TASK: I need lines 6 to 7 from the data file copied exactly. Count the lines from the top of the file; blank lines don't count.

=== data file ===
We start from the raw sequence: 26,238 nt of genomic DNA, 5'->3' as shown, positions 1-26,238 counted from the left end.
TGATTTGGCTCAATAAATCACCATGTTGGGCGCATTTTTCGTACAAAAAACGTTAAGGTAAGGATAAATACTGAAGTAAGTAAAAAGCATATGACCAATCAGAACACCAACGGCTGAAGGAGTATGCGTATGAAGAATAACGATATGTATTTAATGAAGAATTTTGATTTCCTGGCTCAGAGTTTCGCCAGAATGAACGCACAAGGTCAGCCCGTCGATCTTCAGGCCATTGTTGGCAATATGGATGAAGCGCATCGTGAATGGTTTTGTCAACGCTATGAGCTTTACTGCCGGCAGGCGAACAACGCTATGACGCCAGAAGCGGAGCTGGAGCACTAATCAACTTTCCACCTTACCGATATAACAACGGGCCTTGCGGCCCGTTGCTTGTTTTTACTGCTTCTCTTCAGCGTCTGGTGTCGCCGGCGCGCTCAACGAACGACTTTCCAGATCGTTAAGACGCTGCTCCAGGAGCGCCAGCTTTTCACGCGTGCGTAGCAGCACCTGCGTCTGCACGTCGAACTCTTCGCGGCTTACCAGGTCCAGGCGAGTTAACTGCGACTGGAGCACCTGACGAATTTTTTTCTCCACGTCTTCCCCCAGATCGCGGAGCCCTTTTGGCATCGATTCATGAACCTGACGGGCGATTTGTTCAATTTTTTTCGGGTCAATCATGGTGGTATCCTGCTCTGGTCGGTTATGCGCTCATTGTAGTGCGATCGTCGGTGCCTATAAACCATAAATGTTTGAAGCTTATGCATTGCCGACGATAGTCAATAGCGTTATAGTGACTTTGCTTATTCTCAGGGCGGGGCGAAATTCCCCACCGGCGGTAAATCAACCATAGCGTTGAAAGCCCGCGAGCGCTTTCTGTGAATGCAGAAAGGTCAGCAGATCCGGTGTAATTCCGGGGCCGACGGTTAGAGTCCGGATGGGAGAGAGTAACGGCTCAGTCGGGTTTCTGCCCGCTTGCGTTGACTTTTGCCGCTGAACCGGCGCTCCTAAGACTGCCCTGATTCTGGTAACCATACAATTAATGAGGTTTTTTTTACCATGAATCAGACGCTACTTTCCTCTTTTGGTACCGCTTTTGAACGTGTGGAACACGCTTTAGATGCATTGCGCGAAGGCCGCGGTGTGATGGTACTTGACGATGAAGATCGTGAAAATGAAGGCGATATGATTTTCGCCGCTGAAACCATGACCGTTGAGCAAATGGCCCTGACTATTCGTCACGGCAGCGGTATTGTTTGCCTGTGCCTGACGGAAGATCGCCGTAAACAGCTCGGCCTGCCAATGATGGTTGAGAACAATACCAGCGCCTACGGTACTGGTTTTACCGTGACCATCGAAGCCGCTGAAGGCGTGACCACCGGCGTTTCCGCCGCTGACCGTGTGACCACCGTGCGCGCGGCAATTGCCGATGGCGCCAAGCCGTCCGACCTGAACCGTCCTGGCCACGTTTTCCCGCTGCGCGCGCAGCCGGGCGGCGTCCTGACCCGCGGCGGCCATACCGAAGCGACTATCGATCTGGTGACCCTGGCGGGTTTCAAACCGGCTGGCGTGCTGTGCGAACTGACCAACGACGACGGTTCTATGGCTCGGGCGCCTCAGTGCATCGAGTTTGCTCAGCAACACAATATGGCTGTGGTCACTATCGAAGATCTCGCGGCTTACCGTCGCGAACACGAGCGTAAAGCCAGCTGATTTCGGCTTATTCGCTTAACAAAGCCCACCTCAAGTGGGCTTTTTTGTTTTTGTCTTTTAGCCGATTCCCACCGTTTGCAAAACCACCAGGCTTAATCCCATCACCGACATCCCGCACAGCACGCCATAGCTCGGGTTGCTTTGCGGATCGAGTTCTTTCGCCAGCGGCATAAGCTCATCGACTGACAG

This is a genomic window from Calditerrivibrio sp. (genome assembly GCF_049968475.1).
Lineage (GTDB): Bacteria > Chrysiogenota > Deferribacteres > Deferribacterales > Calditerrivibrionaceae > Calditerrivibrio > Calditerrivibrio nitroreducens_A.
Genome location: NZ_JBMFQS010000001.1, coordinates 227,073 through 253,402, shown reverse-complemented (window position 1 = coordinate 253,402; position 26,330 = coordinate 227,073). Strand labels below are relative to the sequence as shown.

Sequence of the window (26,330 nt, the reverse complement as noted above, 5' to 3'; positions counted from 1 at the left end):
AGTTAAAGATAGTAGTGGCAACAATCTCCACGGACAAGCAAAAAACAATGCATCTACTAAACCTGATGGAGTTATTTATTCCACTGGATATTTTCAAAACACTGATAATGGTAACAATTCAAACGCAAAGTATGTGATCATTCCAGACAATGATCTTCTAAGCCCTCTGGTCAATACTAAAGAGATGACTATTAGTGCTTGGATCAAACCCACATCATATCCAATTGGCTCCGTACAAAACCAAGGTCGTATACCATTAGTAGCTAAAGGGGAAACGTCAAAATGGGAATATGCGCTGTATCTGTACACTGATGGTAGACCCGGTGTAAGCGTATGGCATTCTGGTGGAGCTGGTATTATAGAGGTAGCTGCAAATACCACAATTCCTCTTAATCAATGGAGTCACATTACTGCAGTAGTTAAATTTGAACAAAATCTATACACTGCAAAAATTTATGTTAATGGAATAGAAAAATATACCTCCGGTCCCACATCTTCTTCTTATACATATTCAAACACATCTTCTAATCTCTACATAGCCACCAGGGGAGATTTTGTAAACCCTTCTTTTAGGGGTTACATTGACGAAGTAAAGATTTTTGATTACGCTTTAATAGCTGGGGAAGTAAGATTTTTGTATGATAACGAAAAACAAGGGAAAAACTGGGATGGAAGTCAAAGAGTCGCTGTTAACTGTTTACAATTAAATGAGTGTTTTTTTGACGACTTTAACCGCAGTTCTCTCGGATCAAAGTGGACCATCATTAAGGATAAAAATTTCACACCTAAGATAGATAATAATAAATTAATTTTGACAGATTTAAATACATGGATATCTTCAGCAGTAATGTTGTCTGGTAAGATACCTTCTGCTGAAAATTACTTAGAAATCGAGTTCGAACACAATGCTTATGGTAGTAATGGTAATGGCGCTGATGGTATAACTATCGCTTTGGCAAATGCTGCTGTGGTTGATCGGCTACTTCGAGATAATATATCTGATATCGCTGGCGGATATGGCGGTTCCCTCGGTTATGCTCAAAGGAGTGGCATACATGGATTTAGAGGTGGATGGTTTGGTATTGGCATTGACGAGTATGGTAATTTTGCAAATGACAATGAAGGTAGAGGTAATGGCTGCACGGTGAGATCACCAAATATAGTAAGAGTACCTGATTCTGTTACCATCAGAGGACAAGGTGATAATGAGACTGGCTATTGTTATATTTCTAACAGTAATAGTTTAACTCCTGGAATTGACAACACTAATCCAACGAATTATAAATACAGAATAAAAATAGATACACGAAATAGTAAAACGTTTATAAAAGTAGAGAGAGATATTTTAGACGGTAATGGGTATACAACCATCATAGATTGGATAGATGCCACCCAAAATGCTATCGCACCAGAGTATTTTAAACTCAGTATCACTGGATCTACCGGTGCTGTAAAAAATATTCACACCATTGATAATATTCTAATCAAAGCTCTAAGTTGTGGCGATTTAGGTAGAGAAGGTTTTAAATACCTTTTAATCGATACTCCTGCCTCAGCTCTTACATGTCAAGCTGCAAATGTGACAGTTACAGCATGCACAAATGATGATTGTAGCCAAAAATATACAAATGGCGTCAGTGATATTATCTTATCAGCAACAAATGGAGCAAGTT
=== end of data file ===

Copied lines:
Sequence of the window (26,330 nt, the reverse complement as noted above, 5' to 3'; positions counted from 1 at the left end):
AGTTAAAGATAGTAGTGGCAACAATCTCCACGGACAAGCAAAAAACAATGCATCTACTAAACCTGATGGAGTTATTTATTCCACTGGATATTTTCAAAACACTGATAATGGTAACAATTCAAACGCAAAGTATGTGATCATTCCAGACAATGATCTTCTAAGCCCTCTGGTCAATACTAAAGAGATGACTATTAGTGCTTGGATCAAACCCACATCATATCCAATTGGCTCCGTACAAAACCAAGGTCGTATACCATTAGTAGCTAAAGGGGAAACGTCAAAATGGGAATATGCGCTGTATCTGTACACTGATGGTAGACCCGGTGTAAGCGTATGGCATTCTGGTGGAGCTGGTATTATAGAGGTAGCTGCAAATACCACAATTCCTCTTAATCAATGGAGTCACATTACTGCAGTAGTTAAATTTGAACAAAATCTATACACTGCAAAAATTTATGTTAATGGAATAGAAAAATATACCTCCGGTCCCACATCTTCTTCTTATACATATTCAAACACATCTTCTAATCTCTACATAGCCACCAGGGGAGATTTTGTAAACCCTTCTTTTAGGGGTTACATTGACGAAGTAAAGATTTTTGATTACGCTTTAATAGCTGGGGAAGTAAGATTTTTGTATGATAACGAAAAACAAGGGAAAAACTGGGATGGAAGTCAAAGAGTCGCTGTTAACTGTTTACAATTAAATGAGTGTTTTTTTGACGACTTTAACCGCAGTTCTCTCGGATCAAAGTGGACCATCATTAAGGATAAAAATTTCACACCTAAGATAGATAATAATAAATTAATTTTGACAGATTTAAATACATGGATATCTTCAGCAGTAATGTTGTCTGGTAAGATACCTTCTGCTGAAAATTACTTAGAAATCGAGTTCGAACACAATGCTTATGGTAGTAATGGTAATGGCGCTGATGGTATAACTATCGCTTTGGCAAATGCTGCTGTGGTTGATCGGCTACTTCGAGATAATATATCTGATATCGCTGGCGGATATGGCGGTTCCCTCGGTTATGCTCAAAGGAGTGGCATACATGGATTTAGAGGTGGATGGTTTGGTATTGGCATTGACGAGTATGGTAATTTTGCAAATGACAATGAAGGTAGAGGTAATGGCTGCACGGTGAGATCACCAAATATAGTAAGAGTACCTGATTCTGTTACCATCAGAGGACAAGGTGATAATGAGACTGGCTATTGTTATATTTCTAACAGTAATAGTTTAACTCCTGGAATTGACAACACTAATCCAACGAATTATAAATACAGAATAAAAATAGATACACGAAATAGTAAAACGTTTATAAAAGTAGAGAGAGATATTTTAGACGGTAATGGGTATACAACCATCATAGATTGGATAGATGCCACCCAAAATGCTATCGCACCAGAGTATTTTAAACTCAGTATCACTGGATCTACCGGTGCTGTAAAAAATATTCACACCATTGATAATATTCTAATCAAAGCTCTAAGTTGTGGCGATTTAGGTAGAGAAGGTTTTAAATACCTTTTAATCGATACTCCTGCCTCAGCTCTTACATGTCAAGCTGCAAATGTGACAGTTACAGCATGCACAAATGATGATTGTAGCCAAAAATATACAAATGGCGTCAGTGATATTATCTTATCAGCAACAAATGGAGCAAGTT